“Public Sector, Public Health” – by Jennifer Fauls


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As an undergraduate I spent countless hours in the physics lab poring
over complex analytical equations. However, I spent every spare moment

reading the news; I was constantly drawn to learn about the inequities

in the distribution of economic opportunity and vital health services in

the world. Although I found my scientific studies rewarding, I knew I

ultimately wanted a career in public service. After graduation, I worked

with several organizations promoting social change on the grassroots,

state, and international levels.

While at the Massachusetts Department of Public Health, I discovered

that public health was an excellent vehicle for me to combine my

interests and abilities. I worked on a variety of projects ranging from

monitoring the state-wide Needle Exchange Program’s data collection

system to conducting quality assurance for prevention activities. I felt

engaged and useful, and I realized that public health was a fantastic

fit for me.

I knew, however, that my real passion lay in the intersection of health

and international human rights, and that I needed to go abroad to learn

from direct experience. I took a second job to earn extra money and

headed to the Thai-Burma border. While there, I provided technical

assistance to groups that deliver cross-border healthcare by analyzing

data, monitoring programs, and delivering trainings. After witnessing

the importance of fundamental health measures to the lives of so many, I

feel more committed to this work than ever.

Subsequently, I decided to enroll in graduate school at Columbia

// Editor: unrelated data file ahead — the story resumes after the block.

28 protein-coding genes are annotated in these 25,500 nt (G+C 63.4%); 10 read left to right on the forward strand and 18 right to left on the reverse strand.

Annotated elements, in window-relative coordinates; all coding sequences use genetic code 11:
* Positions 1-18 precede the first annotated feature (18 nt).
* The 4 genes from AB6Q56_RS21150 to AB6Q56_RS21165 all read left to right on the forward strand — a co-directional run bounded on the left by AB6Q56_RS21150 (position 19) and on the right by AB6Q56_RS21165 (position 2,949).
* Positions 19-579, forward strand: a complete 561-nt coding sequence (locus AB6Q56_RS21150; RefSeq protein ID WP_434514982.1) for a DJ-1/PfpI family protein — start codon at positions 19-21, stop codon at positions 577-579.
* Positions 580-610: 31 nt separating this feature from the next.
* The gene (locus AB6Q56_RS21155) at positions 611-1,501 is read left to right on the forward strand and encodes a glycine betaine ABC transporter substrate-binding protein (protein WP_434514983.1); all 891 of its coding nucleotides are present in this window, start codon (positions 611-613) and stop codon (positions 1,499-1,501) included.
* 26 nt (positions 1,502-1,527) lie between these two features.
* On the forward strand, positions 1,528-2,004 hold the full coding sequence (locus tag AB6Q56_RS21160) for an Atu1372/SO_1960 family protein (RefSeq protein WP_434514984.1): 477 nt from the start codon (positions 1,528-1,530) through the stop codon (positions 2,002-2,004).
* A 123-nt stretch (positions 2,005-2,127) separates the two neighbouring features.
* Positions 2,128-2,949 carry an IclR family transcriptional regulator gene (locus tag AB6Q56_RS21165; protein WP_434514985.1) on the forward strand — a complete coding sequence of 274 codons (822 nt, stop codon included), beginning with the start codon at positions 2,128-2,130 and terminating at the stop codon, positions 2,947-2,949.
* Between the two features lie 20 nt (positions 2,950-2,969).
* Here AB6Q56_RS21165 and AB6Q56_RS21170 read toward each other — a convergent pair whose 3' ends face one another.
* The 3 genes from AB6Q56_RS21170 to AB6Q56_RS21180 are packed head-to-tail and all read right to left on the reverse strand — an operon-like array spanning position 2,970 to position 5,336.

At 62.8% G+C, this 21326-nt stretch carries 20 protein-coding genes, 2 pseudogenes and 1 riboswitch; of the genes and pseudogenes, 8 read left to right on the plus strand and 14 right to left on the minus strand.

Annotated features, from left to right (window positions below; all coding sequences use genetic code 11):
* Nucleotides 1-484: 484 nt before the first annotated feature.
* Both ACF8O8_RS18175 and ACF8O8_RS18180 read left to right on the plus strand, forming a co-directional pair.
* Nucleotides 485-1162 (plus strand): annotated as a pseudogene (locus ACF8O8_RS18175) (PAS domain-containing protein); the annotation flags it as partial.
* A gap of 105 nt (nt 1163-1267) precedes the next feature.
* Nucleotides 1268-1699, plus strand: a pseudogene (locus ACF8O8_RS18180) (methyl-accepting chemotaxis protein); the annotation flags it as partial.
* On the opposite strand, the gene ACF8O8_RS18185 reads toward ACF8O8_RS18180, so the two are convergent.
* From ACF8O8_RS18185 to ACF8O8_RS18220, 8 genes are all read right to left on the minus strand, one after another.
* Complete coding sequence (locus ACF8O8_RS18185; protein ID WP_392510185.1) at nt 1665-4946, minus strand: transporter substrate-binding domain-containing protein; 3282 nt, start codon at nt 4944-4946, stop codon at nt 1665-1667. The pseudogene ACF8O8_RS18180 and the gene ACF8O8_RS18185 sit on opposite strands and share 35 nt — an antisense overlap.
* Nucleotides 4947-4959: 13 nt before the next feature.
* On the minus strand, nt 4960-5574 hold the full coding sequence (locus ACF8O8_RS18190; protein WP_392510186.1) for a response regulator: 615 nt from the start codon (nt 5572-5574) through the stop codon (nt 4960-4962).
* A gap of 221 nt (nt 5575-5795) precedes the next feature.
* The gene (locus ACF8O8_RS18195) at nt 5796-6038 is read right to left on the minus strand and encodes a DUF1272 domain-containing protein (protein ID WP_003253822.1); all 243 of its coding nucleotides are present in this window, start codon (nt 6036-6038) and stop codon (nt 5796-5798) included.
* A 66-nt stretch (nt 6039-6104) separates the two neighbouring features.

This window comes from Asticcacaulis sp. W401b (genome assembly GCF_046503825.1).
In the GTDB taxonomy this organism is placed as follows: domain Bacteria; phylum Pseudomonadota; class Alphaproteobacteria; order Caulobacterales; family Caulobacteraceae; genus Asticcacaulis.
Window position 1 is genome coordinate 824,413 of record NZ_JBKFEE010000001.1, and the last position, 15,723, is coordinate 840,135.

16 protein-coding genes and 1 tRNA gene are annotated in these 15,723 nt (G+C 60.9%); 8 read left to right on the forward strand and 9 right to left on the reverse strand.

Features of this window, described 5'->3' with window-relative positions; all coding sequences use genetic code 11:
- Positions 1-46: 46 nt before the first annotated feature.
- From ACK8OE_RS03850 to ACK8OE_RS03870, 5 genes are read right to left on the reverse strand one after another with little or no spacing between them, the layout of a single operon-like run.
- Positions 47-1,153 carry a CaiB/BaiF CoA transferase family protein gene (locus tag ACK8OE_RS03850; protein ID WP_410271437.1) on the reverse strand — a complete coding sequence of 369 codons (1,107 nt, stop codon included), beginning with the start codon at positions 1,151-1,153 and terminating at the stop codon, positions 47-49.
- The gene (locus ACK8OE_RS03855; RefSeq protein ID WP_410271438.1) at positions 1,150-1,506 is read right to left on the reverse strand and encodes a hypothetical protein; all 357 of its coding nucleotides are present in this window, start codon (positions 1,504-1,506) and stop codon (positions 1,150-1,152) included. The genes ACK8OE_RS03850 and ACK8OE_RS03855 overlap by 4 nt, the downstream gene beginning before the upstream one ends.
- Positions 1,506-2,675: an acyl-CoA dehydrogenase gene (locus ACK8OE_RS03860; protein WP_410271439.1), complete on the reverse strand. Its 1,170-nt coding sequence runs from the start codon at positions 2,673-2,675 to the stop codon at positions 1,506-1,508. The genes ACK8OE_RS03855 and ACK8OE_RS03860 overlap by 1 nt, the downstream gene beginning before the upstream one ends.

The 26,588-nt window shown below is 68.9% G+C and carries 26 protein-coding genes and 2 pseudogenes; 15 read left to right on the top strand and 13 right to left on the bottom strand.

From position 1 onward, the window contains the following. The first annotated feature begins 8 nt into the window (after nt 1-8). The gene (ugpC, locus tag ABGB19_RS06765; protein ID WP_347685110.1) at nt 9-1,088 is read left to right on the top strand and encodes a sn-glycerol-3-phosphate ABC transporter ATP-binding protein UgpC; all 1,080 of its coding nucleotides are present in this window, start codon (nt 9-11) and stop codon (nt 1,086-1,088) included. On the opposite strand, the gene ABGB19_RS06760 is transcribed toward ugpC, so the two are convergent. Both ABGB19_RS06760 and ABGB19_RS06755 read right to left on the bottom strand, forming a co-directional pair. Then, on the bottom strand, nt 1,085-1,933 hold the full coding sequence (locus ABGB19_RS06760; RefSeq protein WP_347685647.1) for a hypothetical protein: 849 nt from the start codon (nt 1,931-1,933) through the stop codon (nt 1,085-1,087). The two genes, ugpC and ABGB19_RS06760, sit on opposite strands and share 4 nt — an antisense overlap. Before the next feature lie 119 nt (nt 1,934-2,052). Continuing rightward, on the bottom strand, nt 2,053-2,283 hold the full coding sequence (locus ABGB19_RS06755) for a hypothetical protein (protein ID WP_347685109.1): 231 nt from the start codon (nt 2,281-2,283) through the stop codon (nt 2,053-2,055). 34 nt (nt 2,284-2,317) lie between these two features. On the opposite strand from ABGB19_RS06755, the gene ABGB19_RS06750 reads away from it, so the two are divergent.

University’s Mailman School of Public Health to be more effective in my

service to others. I want to create concrete tools for programs to

address gaps in cultural competency. The combination of public health

and structural injustice is a common theme in the academic texts I read.

However, I see an unmet need in the development of tangible resources

for practitioners to bridge these two areas. My long-term goals are to

promote the integration of public health with other fields engaged in

social justice work by creating partnerships, forming collaborative

programs, and establishing funding streams that address development

issues holistically and systemically.

I would be honored to be considered for this scholarship as I believe I

have potential to continue leading and contributing in the public

sector. I am motivated and take initiative – from volunteering on Darfur

issues to writing a grant for a malaria funding agency, I’m happy to

undertake the work necessary. I also appreciate the value of people and

processes. In Thailand, while my coworkers often rushed through teaching

our local partners a new skill, I saw the learning process as an

integral part of the overall project. I knew that it was possible to

complete tasks quickly, but I took additional time to rephrase

explanations and communicate them more effectively to our local

partners. I truly believe Gandhi’s dictum to be the change we wish to

see. To me this applies not only to the work I choose to do, but also

to how I do it.

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